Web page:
One can circumvent the technical difficulties as follows. Consider a large ball $K$ containing $\Gamma$ and any $p>2$. Given a function $f\in L^p(K)$, we can define its Cauchy transform $$ \left(\mathcal{C}f \right)(z)=\frac{1}{\pi}\int_K\frac{f(w)}{z-w}. $$ By Hölder inequality, this is a continuous operator from $L^p(K)$ to $C(K)$. This operator inverts the $\bar{\partial}$ operator, namely, $\mathcal{C}\bar{\partial}\varphi\equiv\varphi$ for any $\varphi \in C^1_0(K)$; see the computation after the equation (8) in Chapter 5 of "Lectures on quasiconformal mappings" by Ahlfors (1966).

Now, the composition of $\mathcal C$ and integration over $\Gamma$ is a continuous linear functional on $L^p(K)$: $$ L(f):= \frac{1}{2i}\int_\Gamma \left(\mathcal{C}f\right)(z)dz=\int_K f(z)\psi(z), $$ for some $\psi \in L^{p'}(K)$. It follows that for any $\varphi \in C^1_0(K)$, we have $$ \frac{1}{2i}\int_\Gamma \varphi(z) dz = \int_K\psi(z)\bar{\partial}\varphi(z). $$Hence, it remains to check that $\psi\equiv 1$ inside $\Gamma$ and $\psi \equiv 0$ outside; since $\Gamma$ itself is rectifiable, its area is zero. To this end, it suffices to check that $L(f)=\int_{\text{inside }\Gamma} f$ for any $f\in C_0(K\setminus\Gamma)$. For such an $f$, we can exchange the integrals: $$ L(f)=\frac{1}{2\pi i}\int_\Gamma dz\int_K \frac{f(w)}{z-w}=\int_K f(w)\frac{1}{2\pi i} \int_\Gamma \frac{dz}{z-w}. $$ The inner integral can be interpreted as the increment of $\log (z-w)$ along $\Gamma$, and thus it is equal to the winding number of $\Gamma$ w. r. t. $w$. Therefore, the result follows from the topological statement that any Jordan curve has winding number $\pm 1$ w. r. t. a point inside it, and $0$ w. r. t. a point outside. Some references for this statement are discussed here.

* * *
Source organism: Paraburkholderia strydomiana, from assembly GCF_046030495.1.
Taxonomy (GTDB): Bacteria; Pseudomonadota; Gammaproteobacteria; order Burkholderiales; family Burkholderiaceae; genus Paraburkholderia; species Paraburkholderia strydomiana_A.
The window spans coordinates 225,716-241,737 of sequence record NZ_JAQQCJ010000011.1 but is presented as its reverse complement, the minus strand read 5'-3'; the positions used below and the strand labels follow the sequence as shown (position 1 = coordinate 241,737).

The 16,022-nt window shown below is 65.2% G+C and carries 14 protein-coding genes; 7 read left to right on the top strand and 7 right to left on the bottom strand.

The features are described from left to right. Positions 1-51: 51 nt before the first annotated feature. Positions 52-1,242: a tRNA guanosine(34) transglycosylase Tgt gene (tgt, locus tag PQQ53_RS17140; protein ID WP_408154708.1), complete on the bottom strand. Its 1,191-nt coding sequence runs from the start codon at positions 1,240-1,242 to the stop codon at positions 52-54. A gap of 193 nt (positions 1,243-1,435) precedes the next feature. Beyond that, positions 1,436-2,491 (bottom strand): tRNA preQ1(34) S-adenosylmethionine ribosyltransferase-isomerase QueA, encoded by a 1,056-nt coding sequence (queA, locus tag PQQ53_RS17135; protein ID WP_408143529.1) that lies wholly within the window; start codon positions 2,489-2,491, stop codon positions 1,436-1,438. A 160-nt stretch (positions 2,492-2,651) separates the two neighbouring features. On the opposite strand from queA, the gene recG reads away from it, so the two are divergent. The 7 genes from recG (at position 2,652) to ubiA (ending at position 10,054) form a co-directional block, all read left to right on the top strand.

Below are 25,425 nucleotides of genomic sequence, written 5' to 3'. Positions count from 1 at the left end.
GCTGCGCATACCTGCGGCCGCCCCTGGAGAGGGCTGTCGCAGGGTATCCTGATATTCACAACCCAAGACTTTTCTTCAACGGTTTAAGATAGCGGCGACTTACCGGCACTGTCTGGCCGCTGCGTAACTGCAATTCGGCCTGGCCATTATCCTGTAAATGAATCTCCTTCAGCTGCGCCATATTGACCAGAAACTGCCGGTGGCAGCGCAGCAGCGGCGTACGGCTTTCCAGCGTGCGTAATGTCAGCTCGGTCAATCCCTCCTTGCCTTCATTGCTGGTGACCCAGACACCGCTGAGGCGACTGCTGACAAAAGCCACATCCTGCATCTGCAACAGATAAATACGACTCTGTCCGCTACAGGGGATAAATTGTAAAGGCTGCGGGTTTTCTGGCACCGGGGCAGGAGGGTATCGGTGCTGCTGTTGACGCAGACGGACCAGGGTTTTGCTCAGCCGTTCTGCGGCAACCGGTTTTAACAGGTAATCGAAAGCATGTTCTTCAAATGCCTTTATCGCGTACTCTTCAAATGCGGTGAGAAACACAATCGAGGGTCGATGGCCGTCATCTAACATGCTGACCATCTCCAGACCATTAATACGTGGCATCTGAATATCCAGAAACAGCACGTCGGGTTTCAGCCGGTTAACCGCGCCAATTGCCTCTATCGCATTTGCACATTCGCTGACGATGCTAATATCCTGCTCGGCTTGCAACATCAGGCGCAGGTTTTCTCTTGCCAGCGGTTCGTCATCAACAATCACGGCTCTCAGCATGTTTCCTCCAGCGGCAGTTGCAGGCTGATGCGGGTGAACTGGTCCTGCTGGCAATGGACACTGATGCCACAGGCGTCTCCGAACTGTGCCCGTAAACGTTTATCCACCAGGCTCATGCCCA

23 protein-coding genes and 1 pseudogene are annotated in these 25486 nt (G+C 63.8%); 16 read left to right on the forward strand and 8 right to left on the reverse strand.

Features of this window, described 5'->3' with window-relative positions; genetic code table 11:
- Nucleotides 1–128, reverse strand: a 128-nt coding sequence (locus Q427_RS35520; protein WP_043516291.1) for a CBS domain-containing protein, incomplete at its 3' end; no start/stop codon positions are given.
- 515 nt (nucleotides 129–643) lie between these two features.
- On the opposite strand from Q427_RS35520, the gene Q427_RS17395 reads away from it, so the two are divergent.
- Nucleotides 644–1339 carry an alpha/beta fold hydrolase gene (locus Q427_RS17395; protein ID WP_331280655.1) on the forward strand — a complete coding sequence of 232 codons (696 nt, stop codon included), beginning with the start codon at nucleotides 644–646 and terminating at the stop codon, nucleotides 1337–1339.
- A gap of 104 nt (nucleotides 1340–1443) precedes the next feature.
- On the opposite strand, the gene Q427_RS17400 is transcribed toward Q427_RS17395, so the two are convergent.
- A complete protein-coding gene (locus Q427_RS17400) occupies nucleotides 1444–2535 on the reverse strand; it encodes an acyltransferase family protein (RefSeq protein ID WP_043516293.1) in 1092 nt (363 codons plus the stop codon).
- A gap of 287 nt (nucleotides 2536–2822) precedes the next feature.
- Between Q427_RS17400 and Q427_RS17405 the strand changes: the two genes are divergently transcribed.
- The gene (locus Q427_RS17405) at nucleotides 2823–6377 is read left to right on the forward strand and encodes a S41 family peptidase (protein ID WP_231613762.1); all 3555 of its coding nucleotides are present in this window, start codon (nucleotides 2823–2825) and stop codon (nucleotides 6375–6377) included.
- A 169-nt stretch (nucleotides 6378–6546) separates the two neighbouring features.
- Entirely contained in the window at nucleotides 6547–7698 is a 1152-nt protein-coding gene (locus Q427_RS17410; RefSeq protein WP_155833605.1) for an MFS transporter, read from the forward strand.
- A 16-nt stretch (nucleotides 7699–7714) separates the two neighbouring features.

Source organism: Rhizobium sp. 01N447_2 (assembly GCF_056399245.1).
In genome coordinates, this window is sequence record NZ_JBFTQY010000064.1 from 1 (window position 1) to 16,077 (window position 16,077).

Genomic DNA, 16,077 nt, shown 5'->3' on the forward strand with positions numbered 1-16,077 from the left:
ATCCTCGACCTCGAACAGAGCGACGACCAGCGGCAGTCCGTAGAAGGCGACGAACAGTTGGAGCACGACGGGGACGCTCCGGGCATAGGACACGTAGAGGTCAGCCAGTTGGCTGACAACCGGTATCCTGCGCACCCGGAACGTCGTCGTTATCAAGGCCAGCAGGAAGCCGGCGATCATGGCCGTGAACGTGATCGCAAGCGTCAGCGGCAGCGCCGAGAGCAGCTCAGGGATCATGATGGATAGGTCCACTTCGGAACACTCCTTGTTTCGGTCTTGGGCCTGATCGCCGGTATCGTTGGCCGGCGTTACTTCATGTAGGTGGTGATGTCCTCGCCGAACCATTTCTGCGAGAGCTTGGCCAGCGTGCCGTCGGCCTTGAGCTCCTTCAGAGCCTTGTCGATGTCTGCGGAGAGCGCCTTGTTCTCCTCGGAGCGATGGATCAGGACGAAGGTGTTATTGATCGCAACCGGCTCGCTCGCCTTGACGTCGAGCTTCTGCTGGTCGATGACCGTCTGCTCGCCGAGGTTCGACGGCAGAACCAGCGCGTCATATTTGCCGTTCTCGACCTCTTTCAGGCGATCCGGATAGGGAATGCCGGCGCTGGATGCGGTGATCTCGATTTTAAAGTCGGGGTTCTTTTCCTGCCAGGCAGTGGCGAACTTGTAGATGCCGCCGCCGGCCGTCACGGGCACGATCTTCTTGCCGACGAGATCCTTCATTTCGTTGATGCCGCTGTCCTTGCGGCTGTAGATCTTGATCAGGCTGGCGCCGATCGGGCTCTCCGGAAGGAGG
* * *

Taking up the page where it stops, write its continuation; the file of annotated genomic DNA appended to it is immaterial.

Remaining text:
| cite | improve this answer | |
  • $\begingroup$ Thank you for this answer. I have some further questions, though. (i) Is this proof yours or does it appear elsewhere? (ii) The Cauchy transform appears to be usually defined as a line integral. Can your version of it be found elsewhere? (iii) Can you fill in details, at least concerning (a) $\mathcal{C}\bar{\partial}\varphi\equiv \varphi$ for $\varphi\in C_0^\infty$ and (b) "this boils down to checking that ..."? $\endgroup$ – Iosif Pinelis Aug 7 '18 at 14:22
  • $\begingroup$ Previous comment, continued: It would also be helpful if you added details on the limit transition (?) from $\varphi\in C_0^\infty$ to a (what?) specific class of more general functions, concerning "it remains to show that $\psi\equiv 1$ inside $\Gamma$ and $\psi \equiv 0$ outside". $\endgroup$ – Iosif Pinelis Aug 7 '18 at 14:22
  • $\begingroup$ @Iosif, (i) I have not seen this proof elsewhere; (ii) I am no longer sure about the terminology, but I believe what I wrote is also called the Cauchy transform. Naturally, being the inverse of $\bar{\partial}$, it is a very standard tool. A version of it is the operator P from Chapter 5 of Ahlfors, Lectures on quasiconformal mappings; (iii) I will add the details. $\endgroup$ – Kostya_I Aug 7 '18 at 15:17
  • $\begingroup$ I will be looking forward to the details. $\endgroup$ – Iosif Pinelis Aug 7 '18 at 17:45
  • $\begingroup$ Thank you very much! This is a very nice way to reduce Green's theorem for general rectifiable Jordan curves to that for circles (say). It can apparently be generalized to higher dimensions, too. $\endgroup$ – Iosif Pinelis Aug 7 '18 at 19:38

Your Answer

By clicking “Post Your Answer”, you agree to our terms of service, privacy policy and cookie policy

Not the answer you're looking for? Browse other questions tagged or ask your own question.